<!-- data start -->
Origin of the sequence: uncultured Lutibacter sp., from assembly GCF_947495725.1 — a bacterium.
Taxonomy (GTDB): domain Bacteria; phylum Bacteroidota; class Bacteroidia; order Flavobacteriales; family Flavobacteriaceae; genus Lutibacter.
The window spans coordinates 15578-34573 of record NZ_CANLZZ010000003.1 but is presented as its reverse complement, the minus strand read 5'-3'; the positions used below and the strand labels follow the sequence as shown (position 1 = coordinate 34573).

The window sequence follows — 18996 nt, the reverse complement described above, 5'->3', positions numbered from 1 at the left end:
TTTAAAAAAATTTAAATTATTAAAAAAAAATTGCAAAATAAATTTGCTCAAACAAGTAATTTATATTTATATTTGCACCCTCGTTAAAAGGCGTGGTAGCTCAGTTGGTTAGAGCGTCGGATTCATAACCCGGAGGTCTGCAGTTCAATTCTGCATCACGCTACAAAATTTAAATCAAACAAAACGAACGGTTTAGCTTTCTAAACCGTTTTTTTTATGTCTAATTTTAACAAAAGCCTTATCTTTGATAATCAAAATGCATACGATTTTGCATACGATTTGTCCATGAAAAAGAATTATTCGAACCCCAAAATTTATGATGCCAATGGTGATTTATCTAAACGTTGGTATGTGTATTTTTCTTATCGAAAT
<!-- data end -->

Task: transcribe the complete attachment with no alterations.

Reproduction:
Origin of the sequence: uncultured Lutibacter sp., from assembly GCF_947495725.1 — a bacterium.
Taxonomy (GTDB): domain Bacteria; phylum Bacteroidota; class Bacteroidia; order Flavobacteriales; family Flavobacteriaceae; genus Lutibacter.
The window spans coordinates 15578-34573 of record NZ_CANLZZ010000003.1 but is presented as its reverse complement, the minus strand read 5'-3'; the positions used below and the strand labels follow the sequence as shown (position 1 = coordinate 34573).

The window sequence follows — 18996 nt, the reverse complement described above, 5'->3', positions numbered from 1 at the left end:
TTTAAAAAAATTTAAATTATTAAAAAAAAATTGCAAAATAAATTTGCTCAAACAAGTAATTTATATTTATATTTGCACCCTCGTTAAAAGGCGTGGTAGCTCAGTTGGTTAGAGCGTCGGATTCATAACCCGGAGGTCTGCAGTTCAATTCTGCATCACGCTACAAAATTTAAATCAAACAAAACGAACGGTTTAGCTTTCTAAACCGTTTTTTTTATGTCTAATTTTAACAAAAGCCTTATCTTTGATAATCAAAATGCATACGATTTTGCATACGATTTGTCCATGAAAAAGAATTATTCGAACCCCAAAATTTATGATGCCAATGGTGATTTATCTAAACGTTGGTATGTGTATTTTTCTTATCGAAAT